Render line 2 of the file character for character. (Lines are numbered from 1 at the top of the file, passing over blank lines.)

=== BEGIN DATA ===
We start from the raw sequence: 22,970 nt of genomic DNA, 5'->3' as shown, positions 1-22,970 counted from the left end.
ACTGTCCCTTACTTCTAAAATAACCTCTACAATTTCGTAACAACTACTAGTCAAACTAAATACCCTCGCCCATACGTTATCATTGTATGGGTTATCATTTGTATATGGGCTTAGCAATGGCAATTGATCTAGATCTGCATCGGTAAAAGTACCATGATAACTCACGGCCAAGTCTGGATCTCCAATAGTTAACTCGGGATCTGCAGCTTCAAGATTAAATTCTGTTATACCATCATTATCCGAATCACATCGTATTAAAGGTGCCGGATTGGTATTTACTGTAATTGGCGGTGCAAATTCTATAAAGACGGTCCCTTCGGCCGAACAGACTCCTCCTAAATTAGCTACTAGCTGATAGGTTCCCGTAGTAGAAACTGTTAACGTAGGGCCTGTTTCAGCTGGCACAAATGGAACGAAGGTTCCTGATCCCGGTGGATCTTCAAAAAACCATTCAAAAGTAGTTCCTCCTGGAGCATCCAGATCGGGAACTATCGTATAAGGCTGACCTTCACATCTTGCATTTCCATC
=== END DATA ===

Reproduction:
ACTGTCCCTTACTTCTAAAATAACCTCTACAATTTCGTAACAACTACTAGTCAAACTAAATACCCTCGCCCATACGTTATCATTGTATGGGTTATCATTTGTATATGGGCTTAGCAATGGCAATTGATCTAGATCTGCATCGGTAAAAGTACCATGATAACTCACGGCCAAGTCTGGATCTCCAATAGTTAACTCGGGATCTGCAGCTTCAAGATTAAATTCTGTTATACCATCATTATCCGAATCACATCGTATTAAAGGTGCCGGATTGGTATTTACTGTAATTGGCGGTGCAAATTCTATAAAGACGGTCCCTTCGGCCGAACAGACTCCTCCTAAATTAGCTACTAGCTGATAGGTTCCCGTAGTAGAAACTGTTAACGTAGGGCCTGTTTCAGCTGGCACAAATGGAACGAAGGTTCCTGATCCCGGTGGATCTTCAAAAAACCATTCAAAAGTAGTTCCTCCTGGAGCATCCAGATCGGGAACTATCGTATAAGGCTGACCTTCACATCTTGCATTTCCATC